The Tucson Hispanic Chamber of Commerce launched its newest affiliate chamber in Nogales last week as part of its expansion into other Southern Arizona communities.
The Ambos Nogales Hispanic Chamber of Commerce joins the Sierra Vista chamber, which began operations in December, and a Douglas chamber that is scheduled to open in May.
Discussions about expanding the chamber’s efforts south started to take shape about a year ago, officials said.
Over the last five years, the Tucson Hispanic Chamber of Commerce has grown dramatically, from about 350 members to more than 1,100, said Lea Marquéz-Peterson, the chamber president and CEO.
With that increased visibility came attention from outside the Tucson metro area about the group’s programs.
“We were getting enough inquiries that our board of directors and our staff started thinking what should our work be in the various counties surrounding us,” Marquéz-Peterson said. “We realized early on that we weren’t limited in any way geographically.”
Hispanic chambers are generally independent from one another, as is the case between the Arizona Hispanic Chamber of Commerce and the Tucson chamber, but the Sierra Vista, Douglas and Ambos Nogales chambers are affiliates of THCC.
“It makes a difference from a financial perspective,” Marquéz-Peterson said. “It would be hard to launch a stand-alone chamber in Sierra Vista or Douglas, but they’re able to lean on the resources we have in Tucson and the infrastructure we’ve put in place.”
Yolanda Calles, owner of Produce Software Inc. in Rio Rico, is one of the first official members of the Ambos Nogales Hispanic Chamber of Commerce. Her company develops software for produce companies to handle distribution and finances.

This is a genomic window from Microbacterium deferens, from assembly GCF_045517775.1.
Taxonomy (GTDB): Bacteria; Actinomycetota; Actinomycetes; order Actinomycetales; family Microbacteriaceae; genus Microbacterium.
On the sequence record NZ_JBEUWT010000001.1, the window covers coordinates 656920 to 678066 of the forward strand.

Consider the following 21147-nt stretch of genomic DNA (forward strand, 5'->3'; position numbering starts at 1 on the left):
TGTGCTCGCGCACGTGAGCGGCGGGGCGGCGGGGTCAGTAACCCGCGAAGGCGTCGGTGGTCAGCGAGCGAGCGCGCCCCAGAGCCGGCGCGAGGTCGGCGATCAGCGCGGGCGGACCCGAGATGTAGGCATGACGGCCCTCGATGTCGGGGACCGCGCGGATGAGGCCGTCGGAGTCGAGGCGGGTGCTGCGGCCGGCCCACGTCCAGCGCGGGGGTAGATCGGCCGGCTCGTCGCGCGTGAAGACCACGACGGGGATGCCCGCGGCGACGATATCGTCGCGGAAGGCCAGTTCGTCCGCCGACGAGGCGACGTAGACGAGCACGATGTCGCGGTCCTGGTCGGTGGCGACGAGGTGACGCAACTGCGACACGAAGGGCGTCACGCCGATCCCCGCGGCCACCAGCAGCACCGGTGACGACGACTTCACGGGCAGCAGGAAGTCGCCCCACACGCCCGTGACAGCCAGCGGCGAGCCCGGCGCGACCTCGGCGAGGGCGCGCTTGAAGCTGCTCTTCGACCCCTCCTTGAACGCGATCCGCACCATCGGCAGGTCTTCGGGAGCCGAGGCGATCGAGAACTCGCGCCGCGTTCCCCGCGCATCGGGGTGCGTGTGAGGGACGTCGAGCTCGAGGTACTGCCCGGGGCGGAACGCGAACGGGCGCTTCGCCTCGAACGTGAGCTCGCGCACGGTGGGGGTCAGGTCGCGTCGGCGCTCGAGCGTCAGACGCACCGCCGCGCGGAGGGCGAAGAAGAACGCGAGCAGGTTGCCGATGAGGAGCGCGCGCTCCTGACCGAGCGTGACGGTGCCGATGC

As a small-business owner wanting to expand, she said she took the chance to join the group. “I’m starting to look at options that will allow me to reach that growth,” Calles said. “I’m hoping to meet other members, go to events and network.”
Helping business owners such as Calles is what the chamber is about, officials said. They cited a recent $250,000 grant from the Small Business Administration that will allow them to provide business consulting and one-on-one training not only in Tucson but also in Cochise and Santa Cruz counties.
Increasing its presence closer to the border will also sharpen the chamber’s focus on the economic interdependence between Sonora and Arizona, officials said.
“We’re working with businesses across the border to help them either expand or grow on the Arizona side, and we help Arizona businesses become suppliers to some of the larger industries in Nogales, Sonora,” Marquéz-Peterson said.
“It’s really about creating connections and building bridges.”